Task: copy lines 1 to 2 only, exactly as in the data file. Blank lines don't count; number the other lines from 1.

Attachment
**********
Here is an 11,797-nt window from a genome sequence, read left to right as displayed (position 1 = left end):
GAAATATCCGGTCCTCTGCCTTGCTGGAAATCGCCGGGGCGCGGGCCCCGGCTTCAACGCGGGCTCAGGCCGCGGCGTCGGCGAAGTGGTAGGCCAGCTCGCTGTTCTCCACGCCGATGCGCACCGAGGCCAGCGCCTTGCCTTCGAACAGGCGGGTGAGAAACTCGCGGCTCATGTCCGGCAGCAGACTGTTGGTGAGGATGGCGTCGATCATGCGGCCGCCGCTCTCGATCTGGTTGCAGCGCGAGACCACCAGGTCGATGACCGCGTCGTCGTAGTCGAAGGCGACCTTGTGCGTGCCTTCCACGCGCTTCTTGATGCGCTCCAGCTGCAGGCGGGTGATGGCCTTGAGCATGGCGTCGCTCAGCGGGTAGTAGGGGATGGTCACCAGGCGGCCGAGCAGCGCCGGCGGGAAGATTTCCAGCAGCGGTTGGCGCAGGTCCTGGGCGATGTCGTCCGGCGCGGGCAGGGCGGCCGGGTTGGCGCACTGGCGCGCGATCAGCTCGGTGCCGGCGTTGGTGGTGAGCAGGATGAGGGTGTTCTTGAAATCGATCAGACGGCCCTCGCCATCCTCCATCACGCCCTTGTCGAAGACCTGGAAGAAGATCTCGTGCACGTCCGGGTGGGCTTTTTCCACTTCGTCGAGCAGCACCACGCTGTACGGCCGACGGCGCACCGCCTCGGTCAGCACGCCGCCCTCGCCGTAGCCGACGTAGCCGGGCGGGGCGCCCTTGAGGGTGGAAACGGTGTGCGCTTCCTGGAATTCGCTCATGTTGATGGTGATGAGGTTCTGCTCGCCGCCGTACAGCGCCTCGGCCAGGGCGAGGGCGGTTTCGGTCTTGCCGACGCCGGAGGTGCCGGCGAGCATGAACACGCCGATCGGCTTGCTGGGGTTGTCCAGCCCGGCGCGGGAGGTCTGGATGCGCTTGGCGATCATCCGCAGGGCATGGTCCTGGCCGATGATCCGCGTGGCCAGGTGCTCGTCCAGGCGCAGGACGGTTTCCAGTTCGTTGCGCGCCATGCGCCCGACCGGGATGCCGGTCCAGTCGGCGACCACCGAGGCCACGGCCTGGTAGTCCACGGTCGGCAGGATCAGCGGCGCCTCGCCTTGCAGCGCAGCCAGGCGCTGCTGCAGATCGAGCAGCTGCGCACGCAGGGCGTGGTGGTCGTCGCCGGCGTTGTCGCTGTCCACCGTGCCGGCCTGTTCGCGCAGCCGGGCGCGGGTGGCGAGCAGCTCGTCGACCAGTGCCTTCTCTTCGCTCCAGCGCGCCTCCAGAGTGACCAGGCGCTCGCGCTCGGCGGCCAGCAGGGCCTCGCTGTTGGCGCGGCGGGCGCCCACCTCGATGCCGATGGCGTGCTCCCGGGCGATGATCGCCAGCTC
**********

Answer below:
Here is an 11,797-nt window from a genome sequence, read left to right as displayed (position 1 = left end):
GAAATATCCGGTCCTCTGCCTTGCTGGAAATCGCCGGGGCGCGGGCCCCGGCTTCAACGCGGGCTCAGGCCGCGGCGTCGGCGAAGTGGTAGGCCAGCTCGCTGTTCTCCACGCCGATGCGCACCGAGGCCAGCGCCTTGCCTTCGAACAGGCGGGTGAGAAACTCGCGGCTCATGTCCGGCAGCAGACTGTTGGTGAGGATGGCGTCGATCATGCGGCCGCCGCTCTCGATCTGGTTGCAGCGCGAGACCACCAGGTCGATGACCGCGTCGTCGTAGTCGAAGGCGACCTTGTGCGTGCCTTCCACGCGCTTCTTGATGCGCTCCAGCTGCAGGCGGGTGATGGCCTTGAGCATGGCGTCGCTCAGCGGGTAGTAGGGGATGGTCACCAGGCGGCCGAGCAGCGCCGGCGGGAAGATTTCCAGCAGCGGTTGGCGCAGGTCCTGGGCGATGTCGTCCGGCGCGGGCAGGGCGGCCGGGTTGGCGCACTGGCGCGCGATCAGCTCGGTGCCGGCGTTGGTGGTGAGCAGGATGAGGGTGTTCTTGAAATCGATCAGACGGCCCTCGCCATCCTCCATCACGCCCTTGTCGAAGACCTGGAAGAAGATCTCGTGCACGTCCGGGTGGGCTTTTTCCACTTCGTCGAGCAGCACCACGCTGTACGGCCGACGGCGCACCGCCTCGGTCAGCACGCCGCCCTCGCCGTAGCCGACGTAGCCGGGCGGGGCGCCCTTGAGGGTGGAAACGGTGTGCGCTTCCTGGAATTCGCTCATGTTGATGGTGATGAGGTTCTGCTCGCCGCCGTACAGCGCCTCGGCCAGGGCGAGGGCGGTTTCGGTCTTGCCGACGCCGGAGGTGCCGGCGAGCATGAACACGCCGATCGGCTTGCTGGGGTTGTCCAGCCCGGCGCGGGAGGTCTGGATGCGCTTGGCGATCATCCGCAGGGCATGGTCCTGGCCGATGATCCGCGTGGCCAGGTGCTCGTCCAGGCGCAGGACGGTTTCCAGTTCGTTGCGCGCCATGCGCCCGACCGGGATGCCGGTCCAGTCGGCGACCACCGAGGCCACGGCCTGGTAGTCCACGGTCGGCAGGATCAGCGGCGCCTCGCCTTGCAGCGCAGCCAGGCGCTGCTGCAGATCGAGCAGCTGCGCACGCAGGGCGTGGTGGTCGTCGCCGGCGTTGTCGCTGTCCACCGTGCCGGCCTGTTCGCGCAGCCGGGCGCGGGTGGCGAGCAGCTCGTCGACCAGTGCCTTCTCTTCGCTCCAGCGCGCCTCCAGAGTGACCAGGCGCTCGCGCTCGGCGGCCAGCAGGGCCTCGCTGTTGGCGCGGCGGGCGCCCACCTCGATGCCGATGGCGTGCTCCCGGGCGATGATCGCCAGCTC